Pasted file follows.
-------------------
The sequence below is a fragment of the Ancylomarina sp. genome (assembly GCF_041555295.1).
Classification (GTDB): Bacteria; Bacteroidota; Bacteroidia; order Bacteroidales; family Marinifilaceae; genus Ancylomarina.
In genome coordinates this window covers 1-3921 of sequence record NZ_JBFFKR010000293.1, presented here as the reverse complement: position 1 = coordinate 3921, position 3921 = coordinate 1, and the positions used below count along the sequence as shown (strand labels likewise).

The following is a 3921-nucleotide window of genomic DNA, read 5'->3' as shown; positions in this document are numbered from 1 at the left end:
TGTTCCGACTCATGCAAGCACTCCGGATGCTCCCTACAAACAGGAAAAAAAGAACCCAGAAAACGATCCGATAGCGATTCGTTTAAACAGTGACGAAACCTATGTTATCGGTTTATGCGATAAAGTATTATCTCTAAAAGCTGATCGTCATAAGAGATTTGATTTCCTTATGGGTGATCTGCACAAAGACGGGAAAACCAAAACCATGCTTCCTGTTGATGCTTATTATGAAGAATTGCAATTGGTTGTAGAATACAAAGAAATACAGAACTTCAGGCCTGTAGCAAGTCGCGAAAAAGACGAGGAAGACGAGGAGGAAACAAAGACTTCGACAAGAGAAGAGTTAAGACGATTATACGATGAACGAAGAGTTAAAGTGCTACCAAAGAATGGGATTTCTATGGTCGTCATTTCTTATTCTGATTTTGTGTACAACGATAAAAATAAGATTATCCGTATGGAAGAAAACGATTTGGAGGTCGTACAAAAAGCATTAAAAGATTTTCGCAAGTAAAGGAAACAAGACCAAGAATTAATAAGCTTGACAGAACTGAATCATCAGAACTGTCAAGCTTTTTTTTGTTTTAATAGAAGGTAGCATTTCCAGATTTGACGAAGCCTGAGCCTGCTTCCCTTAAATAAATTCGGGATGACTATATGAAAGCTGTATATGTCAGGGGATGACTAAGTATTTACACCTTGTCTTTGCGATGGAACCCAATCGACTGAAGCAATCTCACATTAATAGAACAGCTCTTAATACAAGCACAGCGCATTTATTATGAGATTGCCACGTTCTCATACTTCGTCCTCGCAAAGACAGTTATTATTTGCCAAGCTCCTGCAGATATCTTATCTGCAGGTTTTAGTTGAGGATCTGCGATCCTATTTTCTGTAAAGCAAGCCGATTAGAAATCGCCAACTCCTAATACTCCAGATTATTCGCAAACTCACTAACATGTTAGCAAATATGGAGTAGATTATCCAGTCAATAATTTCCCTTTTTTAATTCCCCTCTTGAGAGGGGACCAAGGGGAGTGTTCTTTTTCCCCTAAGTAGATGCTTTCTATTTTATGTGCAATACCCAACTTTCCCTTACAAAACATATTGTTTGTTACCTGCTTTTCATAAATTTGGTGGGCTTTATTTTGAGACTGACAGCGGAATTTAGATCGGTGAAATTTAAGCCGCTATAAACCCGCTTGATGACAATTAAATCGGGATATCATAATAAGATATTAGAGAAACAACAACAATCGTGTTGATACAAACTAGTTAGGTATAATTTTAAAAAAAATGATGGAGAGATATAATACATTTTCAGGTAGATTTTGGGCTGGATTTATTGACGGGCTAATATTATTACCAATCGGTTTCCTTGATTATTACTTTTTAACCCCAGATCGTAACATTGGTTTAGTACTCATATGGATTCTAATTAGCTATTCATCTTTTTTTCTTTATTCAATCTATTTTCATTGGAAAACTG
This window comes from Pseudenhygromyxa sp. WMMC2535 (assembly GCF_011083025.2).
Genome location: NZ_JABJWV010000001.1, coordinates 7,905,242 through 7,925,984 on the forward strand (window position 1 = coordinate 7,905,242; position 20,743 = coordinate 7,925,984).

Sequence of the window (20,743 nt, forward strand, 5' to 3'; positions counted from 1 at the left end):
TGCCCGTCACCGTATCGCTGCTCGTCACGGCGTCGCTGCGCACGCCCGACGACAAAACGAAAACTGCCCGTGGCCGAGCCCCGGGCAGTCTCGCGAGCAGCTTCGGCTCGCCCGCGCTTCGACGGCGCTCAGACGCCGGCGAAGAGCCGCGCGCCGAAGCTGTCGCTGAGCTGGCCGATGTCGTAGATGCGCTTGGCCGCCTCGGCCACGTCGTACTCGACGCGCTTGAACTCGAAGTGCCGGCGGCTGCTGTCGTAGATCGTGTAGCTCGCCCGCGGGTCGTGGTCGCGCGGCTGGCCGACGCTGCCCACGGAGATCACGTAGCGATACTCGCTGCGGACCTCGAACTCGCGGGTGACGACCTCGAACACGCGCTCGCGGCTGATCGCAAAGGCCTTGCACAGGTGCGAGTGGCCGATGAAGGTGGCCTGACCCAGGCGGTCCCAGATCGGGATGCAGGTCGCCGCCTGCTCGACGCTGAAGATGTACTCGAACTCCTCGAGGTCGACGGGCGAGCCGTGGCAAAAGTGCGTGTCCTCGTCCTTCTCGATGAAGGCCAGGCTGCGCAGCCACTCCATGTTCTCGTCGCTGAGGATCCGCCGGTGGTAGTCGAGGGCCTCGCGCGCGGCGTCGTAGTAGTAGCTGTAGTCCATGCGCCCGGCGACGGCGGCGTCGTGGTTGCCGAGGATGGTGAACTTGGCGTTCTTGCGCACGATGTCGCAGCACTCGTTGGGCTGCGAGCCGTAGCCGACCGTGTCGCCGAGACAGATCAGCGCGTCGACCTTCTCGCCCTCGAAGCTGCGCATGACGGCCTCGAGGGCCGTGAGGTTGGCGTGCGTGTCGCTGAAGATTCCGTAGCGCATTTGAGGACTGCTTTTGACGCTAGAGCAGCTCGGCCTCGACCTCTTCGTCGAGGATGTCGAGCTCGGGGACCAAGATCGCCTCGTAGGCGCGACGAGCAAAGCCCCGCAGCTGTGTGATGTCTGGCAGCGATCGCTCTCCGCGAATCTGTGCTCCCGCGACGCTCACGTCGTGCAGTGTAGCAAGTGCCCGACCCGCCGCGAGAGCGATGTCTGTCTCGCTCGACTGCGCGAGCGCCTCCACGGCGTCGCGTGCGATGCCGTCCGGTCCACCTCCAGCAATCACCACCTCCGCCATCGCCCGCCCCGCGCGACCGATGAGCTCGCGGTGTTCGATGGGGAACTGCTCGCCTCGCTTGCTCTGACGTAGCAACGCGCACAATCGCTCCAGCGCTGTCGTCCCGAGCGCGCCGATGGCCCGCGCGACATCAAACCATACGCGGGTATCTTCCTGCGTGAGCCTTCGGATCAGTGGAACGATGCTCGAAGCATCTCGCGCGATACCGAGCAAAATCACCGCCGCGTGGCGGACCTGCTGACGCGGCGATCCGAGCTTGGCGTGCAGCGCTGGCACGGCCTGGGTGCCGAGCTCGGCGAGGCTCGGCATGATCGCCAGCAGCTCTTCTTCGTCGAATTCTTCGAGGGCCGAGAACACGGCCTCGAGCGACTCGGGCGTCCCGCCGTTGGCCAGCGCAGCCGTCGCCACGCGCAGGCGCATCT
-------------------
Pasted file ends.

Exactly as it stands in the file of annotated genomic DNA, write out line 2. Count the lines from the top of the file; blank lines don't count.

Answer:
Classification (GTDB): Bacteria; Bacteroidota; Bacteroidia; order Bacteroidales; family Marinifilaceae; genus Ancylomarina.